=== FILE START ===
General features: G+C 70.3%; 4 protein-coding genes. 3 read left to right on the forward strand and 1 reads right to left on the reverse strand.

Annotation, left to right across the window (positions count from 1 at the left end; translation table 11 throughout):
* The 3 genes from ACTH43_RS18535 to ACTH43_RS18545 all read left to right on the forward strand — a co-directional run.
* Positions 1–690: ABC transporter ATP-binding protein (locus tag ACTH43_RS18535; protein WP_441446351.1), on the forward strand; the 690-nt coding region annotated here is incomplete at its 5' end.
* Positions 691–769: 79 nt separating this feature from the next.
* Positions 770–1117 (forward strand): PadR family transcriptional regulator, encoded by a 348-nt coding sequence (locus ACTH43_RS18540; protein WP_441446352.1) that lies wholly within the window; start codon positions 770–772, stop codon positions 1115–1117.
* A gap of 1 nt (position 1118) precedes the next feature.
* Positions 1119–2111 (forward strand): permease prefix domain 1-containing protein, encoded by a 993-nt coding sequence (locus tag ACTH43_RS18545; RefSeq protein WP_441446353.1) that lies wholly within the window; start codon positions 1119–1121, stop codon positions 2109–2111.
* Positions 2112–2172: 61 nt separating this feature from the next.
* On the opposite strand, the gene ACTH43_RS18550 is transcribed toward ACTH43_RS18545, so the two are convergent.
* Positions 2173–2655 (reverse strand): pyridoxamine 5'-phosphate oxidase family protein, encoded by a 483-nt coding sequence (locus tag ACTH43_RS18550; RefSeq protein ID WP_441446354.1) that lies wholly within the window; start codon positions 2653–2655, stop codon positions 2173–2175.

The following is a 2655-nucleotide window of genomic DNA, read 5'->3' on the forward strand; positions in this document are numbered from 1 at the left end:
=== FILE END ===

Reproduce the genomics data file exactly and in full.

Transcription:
General features: G+C 70.3%; 4 protein-coding genes. 3 read left to right on the forward strand and 1 reads right to left on the reverse strand.

Annotation, left to right across the window (positions count from 1 at the left end; translation table 11 throughout):
* The 3 genes from ACTH43_RS18535 to ACTH43_RS18545 all read left to right on the forward strand — a co-directional run.
* Positions 1–690: ABC transporter ATP-binding protein (locus tag ACTH43_RS18535; protein WP_441446351.1), on the forward strand; the 690-nt coding region annotated here is incomplete at its 5' end.
* Positions 691–769: 79 nt separating this feature from the next.
* Positions 770–1117 (forward strand): PadR family transcriptional regulator, encoded by a 348-nt coding sequence (locus ACTH43_RS18540; protein WP_441446352.1) that lies wholly within the window; start codon positions 770–772, stop codon positions 1115–1117.
* A gap of 1 nt (position 1118) precedes the next feature.
* Positions 1119–2111 (forward strand): permease prefix domain 1-containing protein, encoded by a 993-nt coding sequence (locus tag ACTH43_RS18545; RefSeq protein WP_441446353.1) that lies wholly within the window; start codon positions 1119–1121, stop codon positions 2109–2111.
* Positions 2112–2172: 61 nt separating this feature from the next.
* On the opposite strand, the gene ACTH43_RS18550 is transcribed toward ACTH43_RS18545, so the two are convergent.
* Positions 2173–2655 (reverse strand): pyridoxamine 5'-phosphate oxidase family protein, encoded by a 483-nt coding sequence (locus tag ACTH43_RS18550; RefSeq protein ID WP_441446354.1) that lies wholly within the window; start codon positions 2653–2655, stop codon positions 2173–2175.

The following is a 2655-nucleotide window of genomic DNA, read 5'->3' on the forward strand; positions in this document are numbered from 1 at the left end: